To understand true evil one must look to the anti-thesis of Omar, drug lord Marlo Standfield. The antagonist of seasons four and five, Marlo is young man who is drunk with power and absent of compassion. A sociopath to the fullest extent, his lack of respect for people’s lives and the rules of “the game” allow him to easily manipulate anyone within his sphere of influence whether it be for his own personal gain or pleasure. Since the first time I watched the show, Marlo was the character I hated the most and even to this day I still hate him. However, it is only now that I understand him and his methods. A product of his environment, he puts the old school drug dealers: Avon Barksdale, Stringer Bell, and Proposition Joe to shame. But again, the material is presented to you in such a fashion that you’ll become so fascinated by him and the way he thinks because it is so abnormal.
There are a plethora of other great characters worthy of discussion and analysis and I've barely scratched the surface but I will leave that for you to discover. I can say for certain that The Wire changed my perception of the way things are in this country, especially because for the last five years I’ve seen only a small glimpse of the style of life The Wire presented through my students. For example, the inequality, the injustice, lack of care for education and life, the focus on materialism are all but some of issues and situations that I have witnessed working where I do. This climate is not just where I work but anywhere and everywhere in this country. One does not have to look that hard to find what I’m talking about. There is no single person or institution to blame for the creation of this general imbalance but there are many to blame for it continued existence.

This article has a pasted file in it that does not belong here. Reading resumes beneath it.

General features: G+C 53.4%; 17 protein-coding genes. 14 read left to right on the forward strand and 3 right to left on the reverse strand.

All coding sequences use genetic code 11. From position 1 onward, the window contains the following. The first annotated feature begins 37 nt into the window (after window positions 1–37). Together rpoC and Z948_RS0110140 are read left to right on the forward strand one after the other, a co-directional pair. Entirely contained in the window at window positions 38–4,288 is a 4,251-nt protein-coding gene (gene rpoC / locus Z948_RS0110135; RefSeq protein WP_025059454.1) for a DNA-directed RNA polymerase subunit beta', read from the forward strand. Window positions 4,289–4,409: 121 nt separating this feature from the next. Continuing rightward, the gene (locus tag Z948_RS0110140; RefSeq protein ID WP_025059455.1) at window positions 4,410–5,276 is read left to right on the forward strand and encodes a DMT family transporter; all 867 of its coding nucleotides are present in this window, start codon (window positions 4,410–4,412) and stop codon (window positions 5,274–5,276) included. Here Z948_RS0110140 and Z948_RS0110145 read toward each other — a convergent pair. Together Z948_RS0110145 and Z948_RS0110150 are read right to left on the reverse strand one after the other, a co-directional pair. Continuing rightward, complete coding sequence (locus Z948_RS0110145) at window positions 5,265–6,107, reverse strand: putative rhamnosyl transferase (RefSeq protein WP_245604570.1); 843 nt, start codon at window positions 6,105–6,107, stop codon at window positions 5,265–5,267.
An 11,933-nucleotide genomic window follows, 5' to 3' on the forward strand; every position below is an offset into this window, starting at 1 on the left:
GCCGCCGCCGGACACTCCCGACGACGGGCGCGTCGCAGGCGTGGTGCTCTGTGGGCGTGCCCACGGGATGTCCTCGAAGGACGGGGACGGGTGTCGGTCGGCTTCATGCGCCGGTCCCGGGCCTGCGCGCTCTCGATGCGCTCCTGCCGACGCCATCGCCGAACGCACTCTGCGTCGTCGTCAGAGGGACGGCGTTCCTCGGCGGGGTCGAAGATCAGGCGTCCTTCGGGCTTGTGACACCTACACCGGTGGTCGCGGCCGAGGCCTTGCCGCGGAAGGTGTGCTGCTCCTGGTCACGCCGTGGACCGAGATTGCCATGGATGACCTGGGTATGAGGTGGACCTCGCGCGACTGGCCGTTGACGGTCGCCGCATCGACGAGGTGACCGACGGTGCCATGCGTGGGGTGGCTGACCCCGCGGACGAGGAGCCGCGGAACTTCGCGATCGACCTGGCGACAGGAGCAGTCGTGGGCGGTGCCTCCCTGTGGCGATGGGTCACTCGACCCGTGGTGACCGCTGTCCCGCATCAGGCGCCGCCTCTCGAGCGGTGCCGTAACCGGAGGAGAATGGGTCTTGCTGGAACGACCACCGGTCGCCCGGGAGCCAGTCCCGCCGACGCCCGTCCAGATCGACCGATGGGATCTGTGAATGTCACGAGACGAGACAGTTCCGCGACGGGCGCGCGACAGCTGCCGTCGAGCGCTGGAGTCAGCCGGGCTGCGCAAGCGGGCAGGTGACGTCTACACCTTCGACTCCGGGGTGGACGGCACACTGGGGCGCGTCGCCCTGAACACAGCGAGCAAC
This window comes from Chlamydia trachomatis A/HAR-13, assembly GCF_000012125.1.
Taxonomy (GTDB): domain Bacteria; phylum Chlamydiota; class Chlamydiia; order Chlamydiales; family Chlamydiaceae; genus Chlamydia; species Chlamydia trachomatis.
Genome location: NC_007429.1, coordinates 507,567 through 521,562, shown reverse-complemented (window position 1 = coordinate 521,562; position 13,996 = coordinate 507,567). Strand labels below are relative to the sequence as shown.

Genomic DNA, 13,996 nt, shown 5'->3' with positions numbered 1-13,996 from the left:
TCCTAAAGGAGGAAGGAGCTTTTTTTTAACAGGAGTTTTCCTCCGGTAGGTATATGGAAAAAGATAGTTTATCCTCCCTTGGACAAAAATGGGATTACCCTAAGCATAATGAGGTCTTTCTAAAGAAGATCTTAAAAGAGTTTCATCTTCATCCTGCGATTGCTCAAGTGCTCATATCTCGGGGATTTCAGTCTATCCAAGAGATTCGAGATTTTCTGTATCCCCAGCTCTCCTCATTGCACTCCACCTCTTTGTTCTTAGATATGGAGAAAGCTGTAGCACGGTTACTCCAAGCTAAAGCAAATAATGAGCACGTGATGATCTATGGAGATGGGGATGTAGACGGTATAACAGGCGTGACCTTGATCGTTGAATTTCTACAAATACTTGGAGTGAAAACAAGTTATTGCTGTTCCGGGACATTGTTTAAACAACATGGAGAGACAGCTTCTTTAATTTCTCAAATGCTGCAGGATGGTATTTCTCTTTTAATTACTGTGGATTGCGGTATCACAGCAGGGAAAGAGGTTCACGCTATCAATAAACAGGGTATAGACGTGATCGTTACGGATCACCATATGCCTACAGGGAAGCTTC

Not only does the story hone in on everyday issues of a local urban community it also focuses on the post 9/11 world under the Bush administration. Watching the series now is perhaps even better for first time viewers because they’ll be able to recognize the many fallacies, which stem from the Bush years. The political undertones of the show run deep throughout the series. The failure of Bush’s No Child Left Behind Act and focus on standardized tests results are evident in season 4. The federal governments interest in political corruption and terrorist activity instead of assisting local authorities for mass murders runs wild throughout the entire series. Moreover, you’re also witnessing a turning point in history. You’re watching the evolution of technology and decline and fall of the newspaper industry.  The former is a staple in our every day life and the latter is a past time that bit the dust rather hard. When you watch The Wire keep these things in mind and remember that David Simon created a show that came to symbolize the struggles of a city at a unique point in American history…a post 9/11 United States.
By the end of the series you understand the cyclical nature of the beast. Unlike David Chase who created The Sopranos, Simon does not cheat you in the series finale. In my opinion, Chase took his artistic license too far causing a major uproar of discontent from loyal viewers. Conversely, Simon’s The Wire will leave you happily satisfied with the conclusion of the show and with a broader understanding of a life some of us will never know about.

Tuesday, November 30, 2010


Summary: A newly released convict (Dwayne Johnson) set’s out to avenge the murder of his brother. Ten years ago the brothers were engaged in a heist but were double-crossed by a mysterious gang immediately afterwards. Now a veteran drug addicted detective and an egocentric hit man are both tracking this man hell bent on revenge.